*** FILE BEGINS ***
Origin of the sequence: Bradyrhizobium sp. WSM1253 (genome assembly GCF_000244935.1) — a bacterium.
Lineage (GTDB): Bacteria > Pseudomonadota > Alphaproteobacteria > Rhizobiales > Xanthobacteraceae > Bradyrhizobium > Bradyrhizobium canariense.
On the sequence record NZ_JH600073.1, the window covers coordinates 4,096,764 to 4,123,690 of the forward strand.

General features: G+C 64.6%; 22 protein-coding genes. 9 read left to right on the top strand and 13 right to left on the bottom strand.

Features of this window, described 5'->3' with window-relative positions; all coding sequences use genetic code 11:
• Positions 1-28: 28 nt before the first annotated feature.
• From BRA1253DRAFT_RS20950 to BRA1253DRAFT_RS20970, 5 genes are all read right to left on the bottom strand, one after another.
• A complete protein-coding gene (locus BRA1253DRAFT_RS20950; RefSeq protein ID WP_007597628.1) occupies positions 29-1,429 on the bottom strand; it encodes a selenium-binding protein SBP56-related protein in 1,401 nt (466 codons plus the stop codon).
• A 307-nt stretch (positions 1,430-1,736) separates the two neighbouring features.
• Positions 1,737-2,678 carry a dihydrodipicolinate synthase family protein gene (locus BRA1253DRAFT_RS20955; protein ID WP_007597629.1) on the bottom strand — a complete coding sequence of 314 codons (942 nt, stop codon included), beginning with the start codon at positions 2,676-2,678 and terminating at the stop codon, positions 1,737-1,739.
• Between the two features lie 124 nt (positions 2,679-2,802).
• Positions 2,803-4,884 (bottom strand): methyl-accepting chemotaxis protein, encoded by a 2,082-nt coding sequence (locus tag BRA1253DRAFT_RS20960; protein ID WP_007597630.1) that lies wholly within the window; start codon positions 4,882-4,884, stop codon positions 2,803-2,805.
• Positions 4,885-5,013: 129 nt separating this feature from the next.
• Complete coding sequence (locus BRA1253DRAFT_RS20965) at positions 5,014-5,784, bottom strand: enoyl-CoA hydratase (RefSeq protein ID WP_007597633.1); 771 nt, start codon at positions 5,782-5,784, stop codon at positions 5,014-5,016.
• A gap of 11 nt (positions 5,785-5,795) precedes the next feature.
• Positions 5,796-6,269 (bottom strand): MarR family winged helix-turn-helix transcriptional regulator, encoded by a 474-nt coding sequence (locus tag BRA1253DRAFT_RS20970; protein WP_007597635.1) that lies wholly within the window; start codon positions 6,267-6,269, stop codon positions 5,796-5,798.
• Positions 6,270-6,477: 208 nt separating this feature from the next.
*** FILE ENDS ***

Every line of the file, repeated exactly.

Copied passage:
Origin of the sequence: Bradyrhizobium sp. WSM1253 (genome assembly GCF_000244935.1) — a bacterium.
Lineage (GTDB): Bacteria > Pseudomonadota > Alphaproteobacteria > Rhizobiales > Xanthobacteraceae > Bradyrhizobium > Bradyrhizobium canariense.
On the sequence record NZ_JH600073.1, the window covers coordinates 4,096,764 to 4,123,690 of the forward strand.

General features: G+C 64.6%; 22 protein-coding genes. 9 read left to right on the top strand and 13 right to left on the bottom strand.

Features of this window, described 5'->3' with window-relative positions; all coding sequences use genetic code 11:
• Positions 1-28: 28 nt before the first annotated feature.
• From BRA1253DRAFT_RS20950 to BRA1253DRAFT_RS20970, 5 genes are all read right to left on the bottom strand, one after another.
• A complete protein-coding gene (locus BRA1253DRAFT_RS20950; RefSeq protein ID WP_007597628.1) occupies positions 29-1,429 on the bottom strand; it encodes a selenium-binding protein SBP56-related protein in 1,401 nt (466 codons plus the stop codon).
• A 307-nt stretch (positions 1,430-1,736) separates the two neighbouring features.
• Positions 1,737-2,678 carry a dihydrodipicolinate synthase family protein gene (locus BRA1253DRAFT_RS20955; protein ID WP_007597629.1) on the bottom strand — a complete coding sequence of 314 codons (942 nt, stop codon included), beginning with the start codon at positions 2,676-2,678 and terminating at the stop codon, positions 1,737-1,739.
• Between the two features lie 124 nt (positions 2,679-2,802).
• Positions 2,803-4,884 (bottom strand): methyl-accepting chemotaxis protein, encoded by a 2,082-nt coding sequence (locus tag BRA1253DRAFT_RS20960; protein ID WP_007597630.1) that lies wholly within the window; start codon positions 4,882-4,884, stop codon positions 2,803-2,805.
• Positions 4,885-5,013: 129 nt separating this feature from the next.
• Complete coding sequence (locus BRA1253DRAFT_RS20965) at positions 5,014-5,784, bottom strand: enoyl-CoA hydratase (RefSeq protein ID WP_007597633.1); 771 nt, start codon at positions 5,782-5,784, stop codon at positions 5,014-5,016.
• A gap of 11 nt (positions 5,785-5,795) precedes the next feature.
• Positions 5,796-6,269 (bottom strand): MarR family winged helix-turn-helix transcriptional regulator, encoded by a 474-nt coding sequence (locus tag BRA1253DRAFT_RS20970; protein WP_007597635.1) that lies wholly within the window; start codon positions 6,267-6,269, stop codon positions 5,796-5,798.
• Positions 6,270-6,477: 208 nt separating this feature from the next.